The BC Declaration on the Rights of Indigenous Peoples Act is an important step by the provincial government to affirm and implement the self-determination of Indigenous peoples. As an organization led by youth most impacted by HIV and Hep C, we welcome this legislation that affirms the United Nations Declaration on the Rights of Indigenous Peoples (UNDRIP) is relevant here in what we now call BC, to support the implementation of UNDRIP, and to affirm Indigenous governance models. We look forward to its implementation as part of our work to create and support Indigenous youth leadership within HIV and Hep C movements.
Why is this relevant to the work we do at YouthCO? There are several reasons: briefly, YouthCO works on land taken from Indigenous peoples and nations across what we now call BC, and thus, our work must happen alongside Indigenous people. We have heard from Indigenous youth in our community that this legislation is relevant, not only to our work, but to the full lives and wellness of Indigenous communities. Last, this legislation is relevant to our work because settler colonialism, and the ways it has criminalized, marginalized, and targeted Indigenous people, governance, and ways of knowing, is the primary driver of HIV and Hep C within Indigenous communities. We believe the articles in the United Nations Declaration on the Rights of Indigenous Peoples will help to create an environment which will strengthen Indigenous leadership within and beyond the HIV and Hep C movements.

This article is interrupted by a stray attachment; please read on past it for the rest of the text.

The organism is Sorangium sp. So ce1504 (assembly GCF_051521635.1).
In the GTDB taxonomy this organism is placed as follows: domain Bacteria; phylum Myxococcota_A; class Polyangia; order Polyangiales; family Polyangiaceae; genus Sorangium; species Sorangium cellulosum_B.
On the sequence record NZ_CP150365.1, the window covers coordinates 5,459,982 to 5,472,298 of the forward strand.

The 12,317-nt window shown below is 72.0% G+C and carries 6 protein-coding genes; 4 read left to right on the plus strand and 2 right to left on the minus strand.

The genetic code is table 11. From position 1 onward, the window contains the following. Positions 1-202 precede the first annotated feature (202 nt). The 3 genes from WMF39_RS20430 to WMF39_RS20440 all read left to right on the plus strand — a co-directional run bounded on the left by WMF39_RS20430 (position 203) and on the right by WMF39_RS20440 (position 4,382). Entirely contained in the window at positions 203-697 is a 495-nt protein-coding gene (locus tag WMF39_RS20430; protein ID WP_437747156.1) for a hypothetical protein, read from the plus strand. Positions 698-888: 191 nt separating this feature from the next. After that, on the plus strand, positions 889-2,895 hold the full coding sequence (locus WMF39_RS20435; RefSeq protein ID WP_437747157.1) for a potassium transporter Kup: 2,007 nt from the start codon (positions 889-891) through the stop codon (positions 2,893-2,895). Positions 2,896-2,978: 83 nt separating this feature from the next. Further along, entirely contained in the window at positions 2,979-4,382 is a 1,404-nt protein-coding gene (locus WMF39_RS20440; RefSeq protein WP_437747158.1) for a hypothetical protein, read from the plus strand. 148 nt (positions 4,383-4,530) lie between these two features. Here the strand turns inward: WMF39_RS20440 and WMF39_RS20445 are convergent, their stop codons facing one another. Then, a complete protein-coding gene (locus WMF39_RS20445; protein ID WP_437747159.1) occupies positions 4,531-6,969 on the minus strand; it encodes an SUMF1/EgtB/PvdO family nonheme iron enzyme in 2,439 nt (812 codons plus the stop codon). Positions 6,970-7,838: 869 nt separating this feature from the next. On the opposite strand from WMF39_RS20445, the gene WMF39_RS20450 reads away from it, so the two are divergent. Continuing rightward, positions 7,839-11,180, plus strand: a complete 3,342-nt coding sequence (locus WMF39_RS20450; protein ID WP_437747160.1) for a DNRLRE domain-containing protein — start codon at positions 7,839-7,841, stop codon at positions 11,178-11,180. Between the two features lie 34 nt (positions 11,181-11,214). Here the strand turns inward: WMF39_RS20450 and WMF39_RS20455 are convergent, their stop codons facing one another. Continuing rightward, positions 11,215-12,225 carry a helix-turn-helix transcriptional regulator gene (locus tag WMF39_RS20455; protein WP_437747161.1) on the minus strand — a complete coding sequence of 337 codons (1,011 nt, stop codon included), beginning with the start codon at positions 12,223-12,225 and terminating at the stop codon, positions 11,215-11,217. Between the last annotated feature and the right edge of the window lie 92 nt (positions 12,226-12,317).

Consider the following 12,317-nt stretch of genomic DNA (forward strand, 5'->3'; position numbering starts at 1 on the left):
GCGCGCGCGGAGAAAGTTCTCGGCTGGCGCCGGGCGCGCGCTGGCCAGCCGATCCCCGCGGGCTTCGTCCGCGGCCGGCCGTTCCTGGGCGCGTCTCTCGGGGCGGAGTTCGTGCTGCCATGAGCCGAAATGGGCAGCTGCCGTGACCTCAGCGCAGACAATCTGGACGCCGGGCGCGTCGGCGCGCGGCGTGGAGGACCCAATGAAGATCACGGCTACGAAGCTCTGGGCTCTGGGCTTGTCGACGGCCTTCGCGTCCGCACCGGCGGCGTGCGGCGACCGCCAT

In the conversations we have with Indigenous youth, through the Yúusnewas program and our other programs at YouthCO, we hear that access to cultural teachings, language, and medicines, are a key part of wellness, making sexual health and harm reduction more accessible. We also hear that having access to health services that are designed by and for Indigenous people in every part of what we now call BC is crucial for youth. Some of these messages are shared in videos that Indigenous youth make each year at First Directions, a week-long workshop for Indigenous youth to connect with each other, Indigenous cultures, and relevant conversations about HIV and Hep C, including the connections between colonization, stigma, and these two viruses.
Articles 21 and 22 identify Indigenous youth as a priority group whose rights and special needs should be met in the implementation of the Declaration. At YouthCO, we work to affirm Indigenous youth leadership within our organization, and advocate to ensure HIV and Hep C programs and policies in BC reach and support Indigenous youth.
Article 15.1 affirms that Indigenous people have the right to specific, rather than pan-Indigenous, cultures, traditions, histories and aspirations. In what we now call BC, there are many nations, languages, and teachings, each of one of which is affirmed by Article 15.1. Additionally, Article 14.1 affirms Indigenous people’s rights to develop and make decisions about education, including providing education in Indigenous languages.
As an organization that works to ensure youth have access to culturally responsive health care and information, we also welcome Article 24.1, which affirms the right of Indigenous people to traditional medicines, maintain health practices, and access social and health services free from discrimination.
We appreciate the work led by Indigenous nations, Indigenous people within and outside our settler colonial governments to introduce this legislation, and look forward to it being passed into law, and most importantly, implemented to support and affirm Indigenous self-determination across all sectors, including in the response to HIV and Hep C.
Learn more about the BC Declaration on the Rights of Indigenous Peoples Act: